University of Limerick, 3D4Medical and IBM Research were the winners of the 2017 US-Ireland Research Innovation Awards, jointly presented by the American Chamber of Commerce Ireland and the Royal Irish Academy at the Chamber’s Annual Dinner in the Clayton Burlington Hotel, Dublin.

The team from UL led by Dr Eamonn de Barra, in collaboration with Stryker Orthopaedics, received the award for developing a new type of bioactive bone cement for neurosurgery, which has advantages over existing products on the market in terms of ease of use, speed of surgical placement and reduced workload on the OR team which is a positive outcome for all.

Dr de Barra said, “We are proud to reach this milestone and to continue to assist our research partner Stryker in their corporate mission, via the exchange of ideas, technology and people. We at the University of Limerick are delighted to have our collaboration recognised by the American Chamber of Commerce Ireland and the Royal Irish Academy in their Innovation Awards 2017”.

Among the 700 strong audience at the awards ceremony were leaders of many of the US companies in Ireland, representatives from academia and a range of innovation stakeholders. In addition to hearing from the President of the American Chamber James O’Connor and President of the Royal Irish Academy Professor Michael Peter Kennedy, the event was also attended by US Chargé d’Affaires Reece Smyth and Conrad Tribble, Deputy Assistant Secretary of State at the State Department in Washington DC.

Speaking about the need for Ireland’s innovative approach, James O’Connor, President of the American Chamber said: “To be successful in the digital age, we need to continually upgrade and invest in our physical infrastructure.  We need to increase the supply of residential and commercial accommodation for the current and next generations who want to come to work and live here.  We need to seize the opportunity to develop cloud technologies.  And most importantly, we need to continue to invest in our skills and talent. The battle for FDI will centre on digital skills that are needed to unleash innovation in our 21st century data-driven economy.  A key part of producing the best graduates is ensuring that our young people are equipped with the skills that enable them to participate in a digital world. Whether working in a medical field, as a fashion designer, architect, the arts, the ability to harness digital technology will help them to do more and achieve more”.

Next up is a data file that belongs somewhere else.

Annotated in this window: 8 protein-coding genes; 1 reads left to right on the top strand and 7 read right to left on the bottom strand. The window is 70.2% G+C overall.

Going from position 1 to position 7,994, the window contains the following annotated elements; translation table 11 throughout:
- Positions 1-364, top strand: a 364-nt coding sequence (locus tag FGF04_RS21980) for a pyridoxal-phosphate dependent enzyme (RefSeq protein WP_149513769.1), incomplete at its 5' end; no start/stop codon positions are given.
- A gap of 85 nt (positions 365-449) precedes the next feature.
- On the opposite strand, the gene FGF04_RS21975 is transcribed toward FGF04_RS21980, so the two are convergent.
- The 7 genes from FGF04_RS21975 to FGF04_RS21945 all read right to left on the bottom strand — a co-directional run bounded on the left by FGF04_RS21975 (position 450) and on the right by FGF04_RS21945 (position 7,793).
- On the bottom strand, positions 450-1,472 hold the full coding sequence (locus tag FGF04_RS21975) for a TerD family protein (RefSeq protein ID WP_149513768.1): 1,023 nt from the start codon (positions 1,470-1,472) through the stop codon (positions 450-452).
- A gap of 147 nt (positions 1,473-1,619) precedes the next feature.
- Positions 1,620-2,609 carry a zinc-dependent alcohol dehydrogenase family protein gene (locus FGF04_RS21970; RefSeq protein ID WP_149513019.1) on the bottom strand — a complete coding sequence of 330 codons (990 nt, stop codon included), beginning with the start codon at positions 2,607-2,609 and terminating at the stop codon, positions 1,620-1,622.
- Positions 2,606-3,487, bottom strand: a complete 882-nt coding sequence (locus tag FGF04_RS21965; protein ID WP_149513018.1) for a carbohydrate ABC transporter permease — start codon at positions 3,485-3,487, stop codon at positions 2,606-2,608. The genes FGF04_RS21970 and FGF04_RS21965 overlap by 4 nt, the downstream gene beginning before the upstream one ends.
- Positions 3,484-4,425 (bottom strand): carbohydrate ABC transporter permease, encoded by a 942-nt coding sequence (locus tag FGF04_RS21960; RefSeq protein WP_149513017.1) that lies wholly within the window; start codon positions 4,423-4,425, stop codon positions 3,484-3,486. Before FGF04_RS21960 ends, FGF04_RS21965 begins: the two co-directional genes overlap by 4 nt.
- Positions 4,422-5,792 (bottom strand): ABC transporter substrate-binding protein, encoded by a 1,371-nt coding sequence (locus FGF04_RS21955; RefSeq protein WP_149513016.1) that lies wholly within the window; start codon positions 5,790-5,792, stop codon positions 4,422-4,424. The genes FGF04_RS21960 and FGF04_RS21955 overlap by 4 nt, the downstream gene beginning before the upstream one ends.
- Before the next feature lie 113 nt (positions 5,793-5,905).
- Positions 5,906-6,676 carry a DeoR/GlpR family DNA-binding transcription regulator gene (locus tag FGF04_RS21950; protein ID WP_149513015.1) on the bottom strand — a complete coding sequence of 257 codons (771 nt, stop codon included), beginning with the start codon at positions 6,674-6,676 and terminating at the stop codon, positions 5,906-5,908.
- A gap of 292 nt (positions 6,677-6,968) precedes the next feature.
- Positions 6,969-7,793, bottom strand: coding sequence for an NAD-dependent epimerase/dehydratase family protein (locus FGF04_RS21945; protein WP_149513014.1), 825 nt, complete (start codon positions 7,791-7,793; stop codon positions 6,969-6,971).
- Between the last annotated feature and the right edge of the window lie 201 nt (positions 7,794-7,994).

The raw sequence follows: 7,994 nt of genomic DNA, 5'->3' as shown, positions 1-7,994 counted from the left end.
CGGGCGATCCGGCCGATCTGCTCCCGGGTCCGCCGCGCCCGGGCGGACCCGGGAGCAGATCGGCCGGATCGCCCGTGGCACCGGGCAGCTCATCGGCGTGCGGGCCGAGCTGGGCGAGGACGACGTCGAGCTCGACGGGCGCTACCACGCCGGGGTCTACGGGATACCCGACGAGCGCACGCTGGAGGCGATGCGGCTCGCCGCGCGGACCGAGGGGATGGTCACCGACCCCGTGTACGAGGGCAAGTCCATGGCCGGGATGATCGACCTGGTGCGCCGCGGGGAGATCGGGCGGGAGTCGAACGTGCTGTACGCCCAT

“Ireland, through the government’s policies and the approach of its agencies, has constantly embraced innovation. It is this innovative approach to doing business which has ensured the strength of the US-Ireland business relationship over the 55 years since the foundation of the American Chamber of Commerce. The work we are celebrating tonight continues to be done through amazing collaboration built over many decades of US companies investing in Ireland, companies who constantly reinvent themselves and move up the value chain to provide high quality products and services for customers around the world. We can all be incredibly proud of the work of tonight’s award winners and indeed all those who entered this year’s awards.

“Through the efforts of this Chamber and State Agencies such as Enterprise Ireland, Science Foundation Ireland and the IDA, Ireland is the place to ‘make it happen’. This is a message that is clearly understood by our members here tonight and in boardrooms throughout the US.  The potential of over 150,000 of Ireland’s best educated and highly talented innovative people is being realised daily by over 700 US companies that are invested here.  Every day, they work at the leading edge, producing the goods and services that are transforming our world today, and imagining and developing the goods, services and ideas that will change our world tomorrow.  I am very proud of the powerful reputation we have built as a country that delivers for the companies who have invested here,” he continued.

According to Anna Scally, Partner, KPMG in Ireland: “These awards are a great opportunity to showcase innovation in Ireland today. Companies all over the world are looking for competitive advantage, and innovation is critical to that. If Ireland can be at the forefront of innovation, then that will help us to retain our place as the leading location in the world for FDI. KPMG works with innovative companies in every sector of Irish business and we strongly believe in supporting innovation at every opportunity. We are delighted to support these awards”.

Stephen Masterson, Ulster Bank Head of Corporate Banking and Markets said: “We know the tangible benefits US multinationals bring to Ireland in terms of investment, expertise and talent. But what the awards really shine a light on, is highlighting a less known benefit for the SME sector which is the lifeblood of the Irish economy. The awards show how this community has embraced innovation and technology and collaboration with the FDI sector. That is why we at Ulster Bank are delighted to support the initiative”.

The evening also saw the presentation of the American Chamber Special Recognition Award to CoderDojo, the global network of free, volunteer-led, community-based programming clubs now available in 63 countries for young people founded in 2011 by Bill Liao and James Whelton in Cork.